What can I say about Tarantino’s perfect robbery-gone-awry thriller that hasn’t been said before? Perhaps most importantly, and now most obviously, is that the film never actually shows the heist that immediately ruins the lives of all the Dogs involved. We listen, we drop jaws, we look away, we admire, but never do we actually see. I know that point has been picked apart and dissected to death, but it’s an important point all the same. With Reservoir Dogs, Tarantino proved that words could indeed reign supreme. Sure, bitchin’ tunes and a bit of the old ultra violence doesn’t hurt, but more than anything, this is a film that so poignantly captures the art of the written word. Nearly as well as the film that would follow it. A+

Pulp Fiction (1994)
When I was 10 years old, I sat literally stupefied by the marvel that is Pulp Fiction. It was my first of many things: my first Tarantino flick, my first foray into the notion of cursing as an art form, my first discovery of non-linear storytelling – it was, in many ways, the movie that changed movies. (For me, but really for all of contemporary cinema, too).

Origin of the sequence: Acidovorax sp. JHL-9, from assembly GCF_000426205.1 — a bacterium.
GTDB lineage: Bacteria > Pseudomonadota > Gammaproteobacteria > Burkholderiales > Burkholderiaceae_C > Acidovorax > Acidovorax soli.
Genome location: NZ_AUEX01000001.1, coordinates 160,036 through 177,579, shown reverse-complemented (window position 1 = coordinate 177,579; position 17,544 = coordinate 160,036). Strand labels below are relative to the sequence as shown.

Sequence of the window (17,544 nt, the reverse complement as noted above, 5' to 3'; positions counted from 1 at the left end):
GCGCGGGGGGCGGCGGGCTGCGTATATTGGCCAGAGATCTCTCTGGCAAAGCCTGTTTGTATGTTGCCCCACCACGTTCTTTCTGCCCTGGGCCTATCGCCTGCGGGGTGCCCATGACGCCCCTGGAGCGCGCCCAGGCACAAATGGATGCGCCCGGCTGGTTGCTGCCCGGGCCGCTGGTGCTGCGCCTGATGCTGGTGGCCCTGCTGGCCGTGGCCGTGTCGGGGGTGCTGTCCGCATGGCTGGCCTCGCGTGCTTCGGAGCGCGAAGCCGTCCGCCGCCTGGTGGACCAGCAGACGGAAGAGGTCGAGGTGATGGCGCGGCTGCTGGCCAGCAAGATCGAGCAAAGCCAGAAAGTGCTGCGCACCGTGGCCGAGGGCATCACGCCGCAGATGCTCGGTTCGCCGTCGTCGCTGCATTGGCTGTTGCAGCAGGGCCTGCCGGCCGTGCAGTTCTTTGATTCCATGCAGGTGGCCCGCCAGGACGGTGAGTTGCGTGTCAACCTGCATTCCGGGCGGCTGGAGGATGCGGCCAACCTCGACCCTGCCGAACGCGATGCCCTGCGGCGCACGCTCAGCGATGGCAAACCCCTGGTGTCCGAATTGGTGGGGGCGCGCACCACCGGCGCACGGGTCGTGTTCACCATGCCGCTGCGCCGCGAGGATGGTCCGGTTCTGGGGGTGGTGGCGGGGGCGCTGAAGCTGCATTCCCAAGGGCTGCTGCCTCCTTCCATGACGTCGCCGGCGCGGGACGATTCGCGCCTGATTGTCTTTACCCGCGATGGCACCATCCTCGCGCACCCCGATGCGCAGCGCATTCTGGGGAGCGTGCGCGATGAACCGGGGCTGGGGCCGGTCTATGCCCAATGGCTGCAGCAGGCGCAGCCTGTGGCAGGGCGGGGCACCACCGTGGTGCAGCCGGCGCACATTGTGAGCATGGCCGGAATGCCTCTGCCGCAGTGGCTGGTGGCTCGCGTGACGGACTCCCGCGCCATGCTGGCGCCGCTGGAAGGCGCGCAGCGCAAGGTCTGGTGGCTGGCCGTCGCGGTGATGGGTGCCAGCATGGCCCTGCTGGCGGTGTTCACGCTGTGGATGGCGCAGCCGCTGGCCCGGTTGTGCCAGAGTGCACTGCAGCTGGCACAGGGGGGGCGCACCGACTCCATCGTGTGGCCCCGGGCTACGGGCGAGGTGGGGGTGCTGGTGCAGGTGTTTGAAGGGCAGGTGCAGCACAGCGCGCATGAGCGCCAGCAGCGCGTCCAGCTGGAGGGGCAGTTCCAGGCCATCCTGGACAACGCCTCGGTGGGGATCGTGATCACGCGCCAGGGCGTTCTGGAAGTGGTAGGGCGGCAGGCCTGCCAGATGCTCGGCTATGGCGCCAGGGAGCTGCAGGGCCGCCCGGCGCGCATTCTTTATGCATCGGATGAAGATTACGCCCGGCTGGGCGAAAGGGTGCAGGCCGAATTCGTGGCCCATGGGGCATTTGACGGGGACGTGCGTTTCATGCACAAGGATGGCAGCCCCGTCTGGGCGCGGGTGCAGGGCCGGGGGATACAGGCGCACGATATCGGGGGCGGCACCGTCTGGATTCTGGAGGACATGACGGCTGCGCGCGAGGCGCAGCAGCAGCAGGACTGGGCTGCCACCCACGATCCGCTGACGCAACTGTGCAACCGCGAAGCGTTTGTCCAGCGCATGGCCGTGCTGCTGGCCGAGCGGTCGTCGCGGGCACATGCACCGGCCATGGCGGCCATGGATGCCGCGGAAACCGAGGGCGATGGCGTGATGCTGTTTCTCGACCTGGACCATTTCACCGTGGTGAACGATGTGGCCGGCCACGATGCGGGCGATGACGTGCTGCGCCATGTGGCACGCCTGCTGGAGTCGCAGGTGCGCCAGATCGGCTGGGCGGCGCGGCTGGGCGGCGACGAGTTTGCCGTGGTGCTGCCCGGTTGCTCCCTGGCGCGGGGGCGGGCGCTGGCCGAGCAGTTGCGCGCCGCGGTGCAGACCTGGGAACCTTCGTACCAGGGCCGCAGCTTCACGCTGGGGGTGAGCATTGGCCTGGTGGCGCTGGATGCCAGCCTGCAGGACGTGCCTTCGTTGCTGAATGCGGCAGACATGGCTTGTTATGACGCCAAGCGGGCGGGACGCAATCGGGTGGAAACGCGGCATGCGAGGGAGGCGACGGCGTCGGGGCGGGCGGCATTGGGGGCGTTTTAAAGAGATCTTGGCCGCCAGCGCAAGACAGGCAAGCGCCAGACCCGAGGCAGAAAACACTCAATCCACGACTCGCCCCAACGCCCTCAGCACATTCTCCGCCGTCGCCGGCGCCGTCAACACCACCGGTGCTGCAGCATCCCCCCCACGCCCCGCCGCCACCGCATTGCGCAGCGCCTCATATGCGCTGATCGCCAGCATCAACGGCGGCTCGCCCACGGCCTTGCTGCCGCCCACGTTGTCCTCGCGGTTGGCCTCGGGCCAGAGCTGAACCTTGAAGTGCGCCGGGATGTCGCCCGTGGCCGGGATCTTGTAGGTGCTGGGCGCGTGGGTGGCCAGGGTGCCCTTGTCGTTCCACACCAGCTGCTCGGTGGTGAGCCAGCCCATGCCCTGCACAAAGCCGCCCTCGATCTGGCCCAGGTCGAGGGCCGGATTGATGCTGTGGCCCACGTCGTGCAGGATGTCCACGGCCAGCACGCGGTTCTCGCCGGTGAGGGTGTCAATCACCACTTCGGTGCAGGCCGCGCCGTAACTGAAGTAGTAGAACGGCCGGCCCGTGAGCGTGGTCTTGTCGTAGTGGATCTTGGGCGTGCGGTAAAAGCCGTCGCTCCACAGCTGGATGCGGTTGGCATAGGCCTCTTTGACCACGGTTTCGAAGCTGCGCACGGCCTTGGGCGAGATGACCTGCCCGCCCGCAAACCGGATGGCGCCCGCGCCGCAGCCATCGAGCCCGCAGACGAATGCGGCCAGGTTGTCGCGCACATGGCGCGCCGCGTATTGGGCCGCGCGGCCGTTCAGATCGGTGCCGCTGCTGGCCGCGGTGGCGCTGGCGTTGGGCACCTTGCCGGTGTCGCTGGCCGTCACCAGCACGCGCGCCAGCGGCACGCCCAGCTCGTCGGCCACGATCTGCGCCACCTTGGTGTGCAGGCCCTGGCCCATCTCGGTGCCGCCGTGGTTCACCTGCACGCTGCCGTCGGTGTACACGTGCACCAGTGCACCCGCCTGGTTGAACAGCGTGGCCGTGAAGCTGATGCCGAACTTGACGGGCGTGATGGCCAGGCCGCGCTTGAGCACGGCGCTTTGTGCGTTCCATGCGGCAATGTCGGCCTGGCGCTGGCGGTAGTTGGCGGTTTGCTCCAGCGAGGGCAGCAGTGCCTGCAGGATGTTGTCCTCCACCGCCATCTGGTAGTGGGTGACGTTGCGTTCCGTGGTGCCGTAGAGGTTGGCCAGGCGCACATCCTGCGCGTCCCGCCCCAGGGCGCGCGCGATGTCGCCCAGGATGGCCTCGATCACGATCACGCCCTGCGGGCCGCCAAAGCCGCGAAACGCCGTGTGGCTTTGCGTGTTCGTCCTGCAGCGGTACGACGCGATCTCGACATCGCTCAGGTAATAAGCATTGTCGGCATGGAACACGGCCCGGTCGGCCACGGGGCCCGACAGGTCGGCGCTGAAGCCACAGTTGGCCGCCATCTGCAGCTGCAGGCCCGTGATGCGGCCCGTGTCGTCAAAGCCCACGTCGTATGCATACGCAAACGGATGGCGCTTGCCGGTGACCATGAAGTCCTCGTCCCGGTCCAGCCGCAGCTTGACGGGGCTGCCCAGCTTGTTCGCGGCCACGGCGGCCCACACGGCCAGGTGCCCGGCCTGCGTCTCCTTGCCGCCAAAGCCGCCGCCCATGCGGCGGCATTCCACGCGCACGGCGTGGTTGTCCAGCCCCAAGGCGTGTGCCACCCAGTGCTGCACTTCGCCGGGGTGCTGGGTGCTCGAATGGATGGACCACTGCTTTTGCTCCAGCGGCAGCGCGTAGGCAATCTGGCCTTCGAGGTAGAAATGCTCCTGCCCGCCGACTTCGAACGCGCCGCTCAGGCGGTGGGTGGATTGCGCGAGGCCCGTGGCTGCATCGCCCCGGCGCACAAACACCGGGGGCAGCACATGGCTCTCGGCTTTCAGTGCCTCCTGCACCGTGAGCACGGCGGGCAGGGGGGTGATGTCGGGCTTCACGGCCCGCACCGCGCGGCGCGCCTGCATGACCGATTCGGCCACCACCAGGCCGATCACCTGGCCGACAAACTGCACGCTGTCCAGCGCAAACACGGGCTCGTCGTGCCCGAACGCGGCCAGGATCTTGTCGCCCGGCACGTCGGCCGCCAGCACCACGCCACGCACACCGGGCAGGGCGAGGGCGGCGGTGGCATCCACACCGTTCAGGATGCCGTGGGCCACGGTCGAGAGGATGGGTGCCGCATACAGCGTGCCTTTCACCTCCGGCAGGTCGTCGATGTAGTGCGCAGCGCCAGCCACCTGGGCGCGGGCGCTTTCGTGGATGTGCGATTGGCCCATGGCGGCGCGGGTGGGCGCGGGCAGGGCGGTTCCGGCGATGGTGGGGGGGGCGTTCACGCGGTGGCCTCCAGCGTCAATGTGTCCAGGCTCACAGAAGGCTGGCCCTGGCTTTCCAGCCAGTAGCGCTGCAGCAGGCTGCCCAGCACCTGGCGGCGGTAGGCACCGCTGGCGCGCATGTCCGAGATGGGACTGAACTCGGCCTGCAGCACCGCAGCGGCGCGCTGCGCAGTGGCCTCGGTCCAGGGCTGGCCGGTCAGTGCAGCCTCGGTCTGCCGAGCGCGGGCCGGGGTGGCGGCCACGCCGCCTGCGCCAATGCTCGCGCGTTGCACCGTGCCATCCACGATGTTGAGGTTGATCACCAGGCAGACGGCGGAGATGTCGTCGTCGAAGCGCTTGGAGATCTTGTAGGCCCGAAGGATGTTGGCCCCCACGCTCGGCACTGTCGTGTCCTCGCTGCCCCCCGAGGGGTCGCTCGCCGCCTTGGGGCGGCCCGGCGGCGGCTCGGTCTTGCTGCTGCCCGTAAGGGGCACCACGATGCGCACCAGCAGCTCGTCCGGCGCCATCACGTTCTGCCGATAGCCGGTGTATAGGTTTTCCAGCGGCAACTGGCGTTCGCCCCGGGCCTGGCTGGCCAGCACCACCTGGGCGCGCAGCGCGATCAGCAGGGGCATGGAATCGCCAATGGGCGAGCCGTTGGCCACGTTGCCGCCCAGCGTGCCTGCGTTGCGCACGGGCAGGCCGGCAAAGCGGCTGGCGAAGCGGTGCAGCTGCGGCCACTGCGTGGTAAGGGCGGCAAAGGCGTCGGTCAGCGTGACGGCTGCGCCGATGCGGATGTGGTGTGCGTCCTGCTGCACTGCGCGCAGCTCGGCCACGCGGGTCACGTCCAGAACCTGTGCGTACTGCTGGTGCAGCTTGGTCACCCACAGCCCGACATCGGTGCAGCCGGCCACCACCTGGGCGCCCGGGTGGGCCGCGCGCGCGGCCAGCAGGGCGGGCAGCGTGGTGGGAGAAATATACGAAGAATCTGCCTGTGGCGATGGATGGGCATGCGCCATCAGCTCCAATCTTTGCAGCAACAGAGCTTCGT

I’ve long since hailed Pulp as my second favorite film of all time, and while Reservoir Dogs forcefully asserted that writing is an essential art form, Pulp Fiction cemented the notion with vicious gusto. It’s a film so acutely aware of what’s it’s doing (and ultimately, achieving) that to this day, I remain in awe of its command.

One final thing that doesn’t get discussed enough: my general movie tastes are obviously indicative of the fact that I like heavy cinema. I find a certain level of truth in the struggle. That noted, Pulp Fiction is, hands down, the funniest movie I’ve ever seen. And one of the very best, to boot. A+